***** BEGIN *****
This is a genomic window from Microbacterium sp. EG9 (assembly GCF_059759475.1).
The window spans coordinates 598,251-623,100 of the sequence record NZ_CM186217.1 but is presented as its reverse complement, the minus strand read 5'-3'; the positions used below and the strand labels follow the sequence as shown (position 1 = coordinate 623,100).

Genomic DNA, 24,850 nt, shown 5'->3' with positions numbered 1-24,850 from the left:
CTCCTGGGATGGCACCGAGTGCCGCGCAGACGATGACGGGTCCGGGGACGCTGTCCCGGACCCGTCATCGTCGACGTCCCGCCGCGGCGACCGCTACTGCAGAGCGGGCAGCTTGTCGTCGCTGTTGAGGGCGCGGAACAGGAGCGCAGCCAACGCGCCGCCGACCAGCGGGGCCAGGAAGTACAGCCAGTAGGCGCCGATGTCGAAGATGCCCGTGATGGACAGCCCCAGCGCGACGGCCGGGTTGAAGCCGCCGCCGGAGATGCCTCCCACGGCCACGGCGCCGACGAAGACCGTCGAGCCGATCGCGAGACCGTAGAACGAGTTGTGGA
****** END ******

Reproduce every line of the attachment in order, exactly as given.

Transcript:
This is a genomic window from Microbacterium sp. EG9 (assembly GCF_059759475.1).
The window spans coordinates 598,251-623,100 of the sequence record NZ_CM186217.1 but is presented as its reverse complement, the minus strand read 5'-3'; the positions used below and the strand labels follow the sequence as shown (position 1 = coordinate 623,100).

Genomic DNA, 24,850 nt, shown 5'->3' with positions numbered 1-24,850 from the left:
CTCCTGGGATGGCACCGAGTGCCGCGCAGACGATGACGGGTCCGGGGACGCTGTCCCGGACCCGTCATCGTCGACGTCCCGCCGCGGCGACCGCTACTGCAGAGCGGGCAGCTTGTCGTCGCTGTTGAGGGCGCGGAACAGGAGCGCAGCCAACGCGCCGCCGACCAGCGGGGCCAGGAAGTACAGCCAGTAGGCGCCGATGTCGAAGATGCCCGTGATGGACAGCCCCAGCGCGACGGCCGGGTTGAAGCCGCCGCCGGAGATGCCTCCCACGGCCACGGCGCCGACGAAGACCGTCGAGCCGATCGCGAGACCGTAGAACGAGTTGTGGA